Environment

Grazing System Effects on Soil Compaction in Southern Iowa Pastures

Authors
  • James R. Russell (Iowa State University)
  • Justin J. Bisinger (Iowa State University)

Abstract

Soil compaction was measured as soil bulk density to a depth of 3 inches and soil penetration resistance to a depth of 6 inches at distances of 10 to 300 feet from a water source in pastures grazed by continuous, rotational or paddock strip-stocking at a stocking rate of 0.8 cows per acre over 3 years. Soil bulk density and penetration resistance 10 feet from the water source were greater than measurements further from the water sources. While stocking system had no main effects on soil bulk density and penetration resistance, paddocks grazed by strip-stocking had lower penetration resistance at depths of 0, 5, and 6 inches than continuous stocked pastures in October of each year. Results imply that producers should avoid placing of congregation areas like water sources in areas that would be sensitive to soil erosion and nutrient run off. Use of stocking systems like paddock strip stocking that provide long rest periods may be somewhat helpful in maintaining plant growth and water infiltration in pastures.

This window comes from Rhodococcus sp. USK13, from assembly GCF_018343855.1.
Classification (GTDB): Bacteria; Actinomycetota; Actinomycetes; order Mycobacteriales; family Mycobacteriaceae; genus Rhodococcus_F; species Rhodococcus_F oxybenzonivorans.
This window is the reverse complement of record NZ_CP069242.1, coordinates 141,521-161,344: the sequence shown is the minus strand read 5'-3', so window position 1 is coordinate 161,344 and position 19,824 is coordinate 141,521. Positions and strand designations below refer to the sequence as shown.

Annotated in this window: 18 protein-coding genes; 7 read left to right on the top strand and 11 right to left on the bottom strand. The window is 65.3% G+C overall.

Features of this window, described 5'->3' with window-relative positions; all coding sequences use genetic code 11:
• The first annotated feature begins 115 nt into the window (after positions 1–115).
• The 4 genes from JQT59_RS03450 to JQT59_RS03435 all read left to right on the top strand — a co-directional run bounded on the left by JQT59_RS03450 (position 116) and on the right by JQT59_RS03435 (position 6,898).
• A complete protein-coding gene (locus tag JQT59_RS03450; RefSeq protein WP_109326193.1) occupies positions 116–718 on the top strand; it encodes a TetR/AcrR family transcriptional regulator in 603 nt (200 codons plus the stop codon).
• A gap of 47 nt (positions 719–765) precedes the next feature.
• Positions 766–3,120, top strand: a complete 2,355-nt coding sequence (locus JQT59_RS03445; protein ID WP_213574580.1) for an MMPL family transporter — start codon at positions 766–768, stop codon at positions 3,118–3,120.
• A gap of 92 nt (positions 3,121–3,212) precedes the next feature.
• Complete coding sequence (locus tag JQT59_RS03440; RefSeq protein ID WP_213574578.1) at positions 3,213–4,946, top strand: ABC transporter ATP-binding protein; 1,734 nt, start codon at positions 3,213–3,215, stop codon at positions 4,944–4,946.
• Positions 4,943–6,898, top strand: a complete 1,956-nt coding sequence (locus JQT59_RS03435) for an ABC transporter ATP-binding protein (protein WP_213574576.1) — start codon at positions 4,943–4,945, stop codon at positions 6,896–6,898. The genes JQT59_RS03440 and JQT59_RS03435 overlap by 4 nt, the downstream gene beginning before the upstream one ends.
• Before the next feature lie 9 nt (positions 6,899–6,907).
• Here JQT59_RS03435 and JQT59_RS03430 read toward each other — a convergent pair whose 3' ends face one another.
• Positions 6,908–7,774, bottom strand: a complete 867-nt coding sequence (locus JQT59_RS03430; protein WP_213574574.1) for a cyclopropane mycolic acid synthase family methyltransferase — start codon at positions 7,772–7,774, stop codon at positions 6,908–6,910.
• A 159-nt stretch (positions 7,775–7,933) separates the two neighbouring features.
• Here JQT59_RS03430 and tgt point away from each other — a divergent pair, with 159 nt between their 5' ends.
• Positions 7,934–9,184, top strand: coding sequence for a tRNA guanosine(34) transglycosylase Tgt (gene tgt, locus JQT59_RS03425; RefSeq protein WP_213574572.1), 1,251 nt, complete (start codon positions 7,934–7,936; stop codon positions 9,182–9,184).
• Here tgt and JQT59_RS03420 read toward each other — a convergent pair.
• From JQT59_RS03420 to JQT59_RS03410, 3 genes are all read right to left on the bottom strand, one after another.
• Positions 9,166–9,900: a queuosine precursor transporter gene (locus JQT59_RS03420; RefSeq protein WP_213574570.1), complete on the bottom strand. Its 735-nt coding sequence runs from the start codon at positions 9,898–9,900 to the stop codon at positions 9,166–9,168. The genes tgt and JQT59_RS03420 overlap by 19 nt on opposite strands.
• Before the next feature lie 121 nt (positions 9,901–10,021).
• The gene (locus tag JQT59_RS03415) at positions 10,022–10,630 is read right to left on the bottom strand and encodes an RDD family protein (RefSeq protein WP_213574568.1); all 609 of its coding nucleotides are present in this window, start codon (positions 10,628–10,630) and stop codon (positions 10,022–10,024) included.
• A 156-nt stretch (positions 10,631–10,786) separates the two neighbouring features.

Keywords: Animal Science, ASL R2987

How to Cite:

Russell, J. R. & Bisinger, J. J., (2015) “Grazing System Effects on Soil Compaction in Southern Iowa Pastures”, Iowa State University Animal Industry Report 12(1). doi: https://doi.org/10.31274/ans_air-180814-1308

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Published on
01 Jan 2015
Peer Reviewed